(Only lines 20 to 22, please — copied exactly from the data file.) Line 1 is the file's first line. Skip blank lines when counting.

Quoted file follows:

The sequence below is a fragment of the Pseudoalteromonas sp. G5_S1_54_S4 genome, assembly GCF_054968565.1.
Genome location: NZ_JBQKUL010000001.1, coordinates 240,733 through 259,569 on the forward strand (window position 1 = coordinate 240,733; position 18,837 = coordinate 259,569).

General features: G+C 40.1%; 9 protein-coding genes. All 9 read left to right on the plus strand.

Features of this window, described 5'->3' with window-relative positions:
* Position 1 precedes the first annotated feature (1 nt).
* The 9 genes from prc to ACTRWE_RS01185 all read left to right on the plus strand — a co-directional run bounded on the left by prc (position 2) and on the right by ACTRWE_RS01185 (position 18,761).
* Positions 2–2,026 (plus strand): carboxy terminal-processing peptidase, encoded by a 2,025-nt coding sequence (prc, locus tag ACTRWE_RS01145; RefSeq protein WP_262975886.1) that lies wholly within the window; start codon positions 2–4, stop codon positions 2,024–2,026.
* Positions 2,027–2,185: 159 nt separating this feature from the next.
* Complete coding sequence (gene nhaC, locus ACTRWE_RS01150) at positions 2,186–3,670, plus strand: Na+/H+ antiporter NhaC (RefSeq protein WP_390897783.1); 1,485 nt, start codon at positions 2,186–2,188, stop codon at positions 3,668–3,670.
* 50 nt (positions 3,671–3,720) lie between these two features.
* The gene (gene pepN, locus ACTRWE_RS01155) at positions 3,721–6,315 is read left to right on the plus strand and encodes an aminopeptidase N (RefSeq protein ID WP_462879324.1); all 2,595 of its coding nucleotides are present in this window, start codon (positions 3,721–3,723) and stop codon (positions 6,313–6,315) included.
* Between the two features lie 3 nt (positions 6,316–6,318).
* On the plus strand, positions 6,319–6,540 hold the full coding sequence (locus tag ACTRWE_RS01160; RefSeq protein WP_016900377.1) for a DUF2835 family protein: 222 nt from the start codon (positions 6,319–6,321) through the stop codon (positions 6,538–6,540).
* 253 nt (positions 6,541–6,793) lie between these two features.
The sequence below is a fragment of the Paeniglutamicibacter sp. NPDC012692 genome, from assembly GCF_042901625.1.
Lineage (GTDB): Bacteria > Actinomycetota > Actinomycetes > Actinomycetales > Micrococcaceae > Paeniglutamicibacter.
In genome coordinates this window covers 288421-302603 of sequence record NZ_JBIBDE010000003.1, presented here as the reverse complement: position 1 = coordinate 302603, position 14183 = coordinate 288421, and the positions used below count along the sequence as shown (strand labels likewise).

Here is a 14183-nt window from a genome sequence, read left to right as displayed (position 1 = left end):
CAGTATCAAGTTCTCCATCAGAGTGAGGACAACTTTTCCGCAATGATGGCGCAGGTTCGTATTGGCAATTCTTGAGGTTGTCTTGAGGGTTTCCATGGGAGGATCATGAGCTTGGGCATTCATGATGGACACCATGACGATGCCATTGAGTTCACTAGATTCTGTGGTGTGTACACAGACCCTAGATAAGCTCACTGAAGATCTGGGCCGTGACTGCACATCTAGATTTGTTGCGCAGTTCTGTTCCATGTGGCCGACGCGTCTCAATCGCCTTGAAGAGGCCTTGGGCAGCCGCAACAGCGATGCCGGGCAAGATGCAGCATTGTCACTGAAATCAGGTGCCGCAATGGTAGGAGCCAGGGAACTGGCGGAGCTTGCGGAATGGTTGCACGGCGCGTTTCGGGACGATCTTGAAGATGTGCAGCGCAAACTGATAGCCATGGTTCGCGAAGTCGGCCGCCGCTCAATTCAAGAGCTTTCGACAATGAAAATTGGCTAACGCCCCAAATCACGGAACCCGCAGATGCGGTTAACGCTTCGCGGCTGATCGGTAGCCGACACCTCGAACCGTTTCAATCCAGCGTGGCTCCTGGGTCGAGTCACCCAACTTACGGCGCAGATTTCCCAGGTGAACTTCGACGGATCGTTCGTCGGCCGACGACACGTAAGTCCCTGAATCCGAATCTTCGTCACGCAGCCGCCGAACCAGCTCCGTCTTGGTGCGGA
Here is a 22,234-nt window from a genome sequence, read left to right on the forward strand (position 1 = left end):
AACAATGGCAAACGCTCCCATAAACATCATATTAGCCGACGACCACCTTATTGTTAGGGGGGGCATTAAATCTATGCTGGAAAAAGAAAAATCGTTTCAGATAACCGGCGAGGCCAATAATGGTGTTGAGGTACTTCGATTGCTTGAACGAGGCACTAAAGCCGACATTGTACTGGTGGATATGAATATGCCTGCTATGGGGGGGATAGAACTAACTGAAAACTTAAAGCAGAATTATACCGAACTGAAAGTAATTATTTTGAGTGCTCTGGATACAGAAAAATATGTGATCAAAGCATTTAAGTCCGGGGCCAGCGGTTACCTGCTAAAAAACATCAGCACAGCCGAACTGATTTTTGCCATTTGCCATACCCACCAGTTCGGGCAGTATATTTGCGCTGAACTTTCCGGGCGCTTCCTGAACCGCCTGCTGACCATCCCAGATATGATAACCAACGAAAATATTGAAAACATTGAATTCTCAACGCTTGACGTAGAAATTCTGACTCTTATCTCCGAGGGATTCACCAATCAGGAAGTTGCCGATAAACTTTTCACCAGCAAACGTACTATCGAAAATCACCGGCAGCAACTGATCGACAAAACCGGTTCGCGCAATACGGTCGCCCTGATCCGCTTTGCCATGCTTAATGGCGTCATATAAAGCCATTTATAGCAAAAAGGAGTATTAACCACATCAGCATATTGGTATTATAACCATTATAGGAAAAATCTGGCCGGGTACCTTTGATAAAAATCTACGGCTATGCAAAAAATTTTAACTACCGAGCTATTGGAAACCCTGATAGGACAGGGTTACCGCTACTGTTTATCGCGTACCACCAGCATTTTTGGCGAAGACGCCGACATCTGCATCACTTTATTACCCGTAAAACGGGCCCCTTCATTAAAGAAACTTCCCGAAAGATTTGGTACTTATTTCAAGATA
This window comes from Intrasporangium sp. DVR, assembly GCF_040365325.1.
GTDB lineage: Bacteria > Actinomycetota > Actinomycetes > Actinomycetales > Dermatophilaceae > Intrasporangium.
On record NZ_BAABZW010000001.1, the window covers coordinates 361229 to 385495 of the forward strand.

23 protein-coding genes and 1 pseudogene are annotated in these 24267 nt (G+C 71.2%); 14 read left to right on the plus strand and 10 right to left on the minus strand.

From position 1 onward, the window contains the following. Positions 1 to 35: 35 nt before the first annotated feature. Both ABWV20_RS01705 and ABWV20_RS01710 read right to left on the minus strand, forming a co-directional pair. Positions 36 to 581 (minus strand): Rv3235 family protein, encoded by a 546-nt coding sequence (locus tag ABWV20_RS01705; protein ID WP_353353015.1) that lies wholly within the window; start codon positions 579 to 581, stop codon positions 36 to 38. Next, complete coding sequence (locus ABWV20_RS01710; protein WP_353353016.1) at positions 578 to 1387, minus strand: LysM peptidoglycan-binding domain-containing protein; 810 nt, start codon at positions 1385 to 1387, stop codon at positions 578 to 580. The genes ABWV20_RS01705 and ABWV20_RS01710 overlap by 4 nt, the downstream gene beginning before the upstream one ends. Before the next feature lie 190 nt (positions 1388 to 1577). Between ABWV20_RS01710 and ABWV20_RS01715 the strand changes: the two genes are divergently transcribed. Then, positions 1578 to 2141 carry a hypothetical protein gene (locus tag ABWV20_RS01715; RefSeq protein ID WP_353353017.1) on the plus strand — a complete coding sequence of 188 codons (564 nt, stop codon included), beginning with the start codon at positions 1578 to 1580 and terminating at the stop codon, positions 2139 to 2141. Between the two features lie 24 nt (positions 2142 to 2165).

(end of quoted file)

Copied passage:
Here is a 22,234-nt window from a genome sequence, read left to right on the forward strand (position 1 = left end):
AACAATGGCAAACGCTCCCATAAACATCATATTAGCCGACGACCACCTTATTGTTAGGGGGGGCATTAAATCTATGCTGGAAAAAGAAAAATCGTTTCAGATAACCGGCGAGGCCAATAATGGTGTTGAGGTACTTCGATTGCTTGAACGAGGCACTAAAGCCGACATTGTACTGGTGGATATGAATATGCCTGCTATGGGGGGGATAGAACTAACTGAAAACTTAAAGCAGAATTATACCGAACTGAAAGTAATTATTTTGAGTGCTCTGGATACAGAAAAATATGTGATCAAAGCATTTAAGTCCGGGGCCAGCGGTTACCTGCTAAAAAACATCAGCACAGCCGAACTGATTTTTGCCATTTGCCATACCCACCAGTTCGGGCAGTATATTTGCGCTGAACTTTCCGGGCGCTTCCTGAACCGCCTGCTGACCATCCCAGATATGATAACCAACGAAAATATTGAAAACATTGAATTCTCAACGCTTGACGTAGAAATTCTGACTCTTATCTCCGAGGGATTCACCAATCAGGAAGTTGCCGATAAACTTTTCACCAGCAAACGTACTATCGAAAATCACCGGCAGCAACTGATCGACAAAACCGGTTCGCGCAATACGGTCGCCCTGATCCGCTTTGCCATGCTTAATGGCGTCATATAAAGCCATTTATAGCAAAAAGGAGTATTAACCACATCAGCATATTGGTATTATAACCATTATAGGAAAAATCTGGCCGGGTACCTTTGATAAAAATCTACGGCTATGCAAAAAATTTTAACTACCGAGCTATTGGAAACCCTGATAGGACAGGGTTACCGCTACTGTTTATCGCGTACCACCAGCATTTTTGGCGAAGACGCCGACATCTGCATCACTTTATTACCCGTAAAACGGGCCCCTTCATTAAAGAAACTTCCCGAAAGATTTGGTACTTATTTCAAGATA
This window comes from Intrasporangium sp. DVR, assembly GCF_040365325.1.